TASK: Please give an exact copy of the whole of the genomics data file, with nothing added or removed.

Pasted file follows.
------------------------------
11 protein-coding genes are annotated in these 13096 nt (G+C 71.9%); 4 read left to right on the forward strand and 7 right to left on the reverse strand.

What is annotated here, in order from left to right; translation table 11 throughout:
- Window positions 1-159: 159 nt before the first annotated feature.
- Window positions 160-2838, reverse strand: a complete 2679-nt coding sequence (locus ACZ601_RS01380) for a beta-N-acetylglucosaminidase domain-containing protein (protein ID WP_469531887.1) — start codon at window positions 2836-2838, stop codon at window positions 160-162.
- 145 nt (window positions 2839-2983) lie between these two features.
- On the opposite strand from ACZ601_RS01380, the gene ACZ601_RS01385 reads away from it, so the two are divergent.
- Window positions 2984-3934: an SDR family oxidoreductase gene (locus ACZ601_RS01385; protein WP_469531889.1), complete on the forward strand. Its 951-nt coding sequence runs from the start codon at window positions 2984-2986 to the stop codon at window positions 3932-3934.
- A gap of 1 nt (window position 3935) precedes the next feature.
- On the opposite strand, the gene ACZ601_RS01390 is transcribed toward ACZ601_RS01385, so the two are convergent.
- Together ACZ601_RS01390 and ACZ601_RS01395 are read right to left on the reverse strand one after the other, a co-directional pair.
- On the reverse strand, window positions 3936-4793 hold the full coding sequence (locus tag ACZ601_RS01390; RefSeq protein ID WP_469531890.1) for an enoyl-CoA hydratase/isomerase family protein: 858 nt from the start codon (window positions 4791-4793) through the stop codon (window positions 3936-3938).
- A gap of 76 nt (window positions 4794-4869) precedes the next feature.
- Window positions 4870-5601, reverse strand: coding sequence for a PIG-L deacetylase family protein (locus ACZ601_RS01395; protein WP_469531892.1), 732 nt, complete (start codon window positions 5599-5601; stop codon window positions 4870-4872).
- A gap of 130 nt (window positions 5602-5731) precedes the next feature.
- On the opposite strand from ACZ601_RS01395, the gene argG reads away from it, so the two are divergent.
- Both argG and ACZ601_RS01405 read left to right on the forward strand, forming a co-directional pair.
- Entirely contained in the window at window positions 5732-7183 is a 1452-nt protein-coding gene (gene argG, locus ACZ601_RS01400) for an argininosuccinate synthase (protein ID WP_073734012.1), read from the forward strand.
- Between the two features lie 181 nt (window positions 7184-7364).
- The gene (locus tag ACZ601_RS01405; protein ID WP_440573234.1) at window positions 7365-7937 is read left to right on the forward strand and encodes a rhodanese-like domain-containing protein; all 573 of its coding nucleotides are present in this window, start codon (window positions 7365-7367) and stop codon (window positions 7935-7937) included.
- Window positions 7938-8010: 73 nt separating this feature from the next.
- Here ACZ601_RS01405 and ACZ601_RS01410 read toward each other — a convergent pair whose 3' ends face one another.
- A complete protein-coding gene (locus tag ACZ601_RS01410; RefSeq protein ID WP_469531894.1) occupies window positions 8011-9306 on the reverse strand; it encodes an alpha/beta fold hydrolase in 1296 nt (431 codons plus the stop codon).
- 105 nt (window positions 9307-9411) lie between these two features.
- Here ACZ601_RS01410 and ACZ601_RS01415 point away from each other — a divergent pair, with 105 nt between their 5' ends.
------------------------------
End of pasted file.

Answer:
11 protein-coding genes are annotated in these 13096 nt (G+C 71.9%); 4 read left to right on the forward strand and 7 right to left on the reverse strand.

What is annotated here, in order from left to right; translation table 11 throughout:
- Window positions 1-159: 159 nt before the first annotated feature.
- Window positions 160-2838, reverse strand: a complete 2679-nt coding sequence (locus ACZ601_RS01380) for a beta-N-acetylglucosaminidase domain-containing protein (protein ID WP_469531887.1) — start codon at window positions 2836-2838, stop codon at window positions 160-162.
- 145 nt (window positions 2839-2983) lie between these two features.
- On the opposite strand from ACZ601_RS01380, the gene ACZ601_RS01385 reads away from it, so the two are divergent.
- Window positions 2984-3934: an SDR family oxidoreductase gene (locus ACZ601_RS01385; protein WP_469531889.1), complete on the forward strand. Its 951-nt coding sequence runs from the start codon at window positions 2984-2986 to the stop codon at window positions 3932-3934.
- A gap of 1 nt (window position 3935) precedes the next feature.
- On the opposite strand, the gene ACZ601_RS01390 is transcribed toward ACZ601_RS01385, so the two are convergent.
- Together ACZ601_RS01390 and ACZ601_RS01395 are read right to left on the reverse strand one after the other, a co-directional pair.
- On the reverse strand, window positions 3936-4793 hold the full coding sequence (locus tag ACZ601_RS01390; RefSeq protein ID WP_469531890.1) for an enoyl-CoA hydratase/isomerase family protein: 858 nt from the start codon (window positions 4791-4793) through the stop codon (window positions 3936-3938).
- A gap of 76 nt (window positions 4794-4869) precedes the next feature.
- Window positions 4870-5601, reverse strand: coding sequence for a PIG-L deacetylase family protein (locus ACZ601_RS01395; protein WP_469531892.1), 732 nt, complete (start codon window positions 5599-5601; stop codon window positions 4870-4872).
- A gap of 130 nt (window positions 5602-5731) precedes the next feature.
- On the opposite strand from ACZ601_RS01395, the gene argG reads away from it, so the two are divergent.
- Both argG and ACZ601_RS01405 read left to right on the forward strand, forming a co-directional pair.
- Entirely contained in the window at window positions 5732-7183 is a 1452-nt protein-coding gene (gene argG, locus ACZ601_RS01400) for an argininosuccinate synthase (protein ID WP_073734012.1), read from the forward strand.
- Between the two features lie 181 nt (window positions 7184-7364).
- The gene (locus tag ACZ601_RS01405; protein ID WP_440573234.1) at window positions 7365-7937 is read left to right on the forward strand and encodes a rhodanese-like domain-containing protein; all 573 of its coding nucleotides are present in this window, start codon (window positions 7365-7367) and stop codon (window positions 7935-7937) included.
- Window positions 7938-8010: 73 nt separating this feature from the next.
- Here ACZ601_RS01405 and ACZ601_RS01410 read toward each other — a convergent pair whose 3' ends face one another.
- A complete protein-coding gene (locus tag ACZ601_RS01410; RefSeq protein ID WP_469531894.1) occupies window positions 8011-9306 on the reverse strand; it encodes an alpha/beta fold hydrolase in 1296 nt (431 codons plus the stop codon).
- 105 nt (window positions 9307-9411) lie between these two features.
- Here ACZ601_RS01410 and ACZ601_RS01415 point away from each other — a divergent pair, with 105 nt between their 5' ends.